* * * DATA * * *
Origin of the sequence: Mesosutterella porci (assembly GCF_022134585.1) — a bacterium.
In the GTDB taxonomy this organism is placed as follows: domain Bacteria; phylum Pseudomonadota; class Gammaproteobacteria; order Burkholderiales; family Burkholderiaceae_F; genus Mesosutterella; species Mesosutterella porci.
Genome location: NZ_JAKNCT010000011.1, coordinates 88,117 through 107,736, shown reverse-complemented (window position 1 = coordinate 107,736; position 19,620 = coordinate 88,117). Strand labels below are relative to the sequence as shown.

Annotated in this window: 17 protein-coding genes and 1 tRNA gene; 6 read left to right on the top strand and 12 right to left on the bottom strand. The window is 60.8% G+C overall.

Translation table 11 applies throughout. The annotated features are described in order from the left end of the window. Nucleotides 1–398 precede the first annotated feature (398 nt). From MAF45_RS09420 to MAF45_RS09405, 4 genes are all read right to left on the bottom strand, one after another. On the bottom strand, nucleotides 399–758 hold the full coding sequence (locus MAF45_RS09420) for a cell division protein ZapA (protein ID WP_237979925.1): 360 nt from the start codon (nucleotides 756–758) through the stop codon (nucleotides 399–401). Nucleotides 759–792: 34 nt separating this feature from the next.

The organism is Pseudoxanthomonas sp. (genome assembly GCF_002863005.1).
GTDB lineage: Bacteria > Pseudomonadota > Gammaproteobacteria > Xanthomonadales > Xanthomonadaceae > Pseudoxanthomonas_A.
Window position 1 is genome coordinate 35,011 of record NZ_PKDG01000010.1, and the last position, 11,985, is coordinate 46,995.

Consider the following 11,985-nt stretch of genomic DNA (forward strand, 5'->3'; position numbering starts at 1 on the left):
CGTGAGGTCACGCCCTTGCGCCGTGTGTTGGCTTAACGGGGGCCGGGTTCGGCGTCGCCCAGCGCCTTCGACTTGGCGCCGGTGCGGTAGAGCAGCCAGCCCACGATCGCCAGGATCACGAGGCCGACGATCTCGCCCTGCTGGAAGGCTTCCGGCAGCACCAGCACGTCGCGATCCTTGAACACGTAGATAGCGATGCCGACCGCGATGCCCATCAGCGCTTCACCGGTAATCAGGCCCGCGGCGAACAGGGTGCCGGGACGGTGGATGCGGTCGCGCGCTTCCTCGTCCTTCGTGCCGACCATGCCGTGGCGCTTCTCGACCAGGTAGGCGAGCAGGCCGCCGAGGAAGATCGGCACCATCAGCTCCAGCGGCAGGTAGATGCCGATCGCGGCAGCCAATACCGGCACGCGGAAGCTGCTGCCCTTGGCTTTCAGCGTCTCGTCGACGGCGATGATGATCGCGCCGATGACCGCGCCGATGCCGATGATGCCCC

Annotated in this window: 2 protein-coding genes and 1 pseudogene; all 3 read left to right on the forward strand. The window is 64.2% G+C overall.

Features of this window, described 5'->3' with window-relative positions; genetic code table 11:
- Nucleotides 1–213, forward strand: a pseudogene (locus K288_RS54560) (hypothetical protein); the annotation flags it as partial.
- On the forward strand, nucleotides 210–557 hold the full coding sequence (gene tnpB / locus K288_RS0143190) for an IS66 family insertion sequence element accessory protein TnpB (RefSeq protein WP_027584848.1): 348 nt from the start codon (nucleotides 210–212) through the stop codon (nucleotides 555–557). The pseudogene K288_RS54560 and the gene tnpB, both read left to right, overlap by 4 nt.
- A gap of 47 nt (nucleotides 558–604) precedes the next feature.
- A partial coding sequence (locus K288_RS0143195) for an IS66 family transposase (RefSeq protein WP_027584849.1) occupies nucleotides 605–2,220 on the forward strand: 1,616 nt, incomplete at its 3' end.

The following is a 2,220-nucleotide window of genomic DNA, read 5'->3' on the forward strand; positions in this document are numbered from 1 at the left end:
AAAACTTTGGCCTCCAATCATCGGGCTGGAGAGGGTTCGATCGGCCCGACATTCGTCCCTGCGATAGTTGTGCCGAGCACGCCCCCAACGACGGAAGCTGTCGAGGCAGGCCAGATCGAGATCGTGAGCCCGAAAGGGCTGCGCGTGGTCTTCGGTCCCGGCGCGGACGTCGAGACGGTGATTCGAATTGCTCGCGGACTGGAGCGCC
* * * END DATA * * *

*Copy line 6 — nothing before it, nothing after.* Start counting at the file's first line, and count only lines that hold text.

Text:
The organism is Pseudoxanthomonas sp. (genome assembly GCF_002863005.1).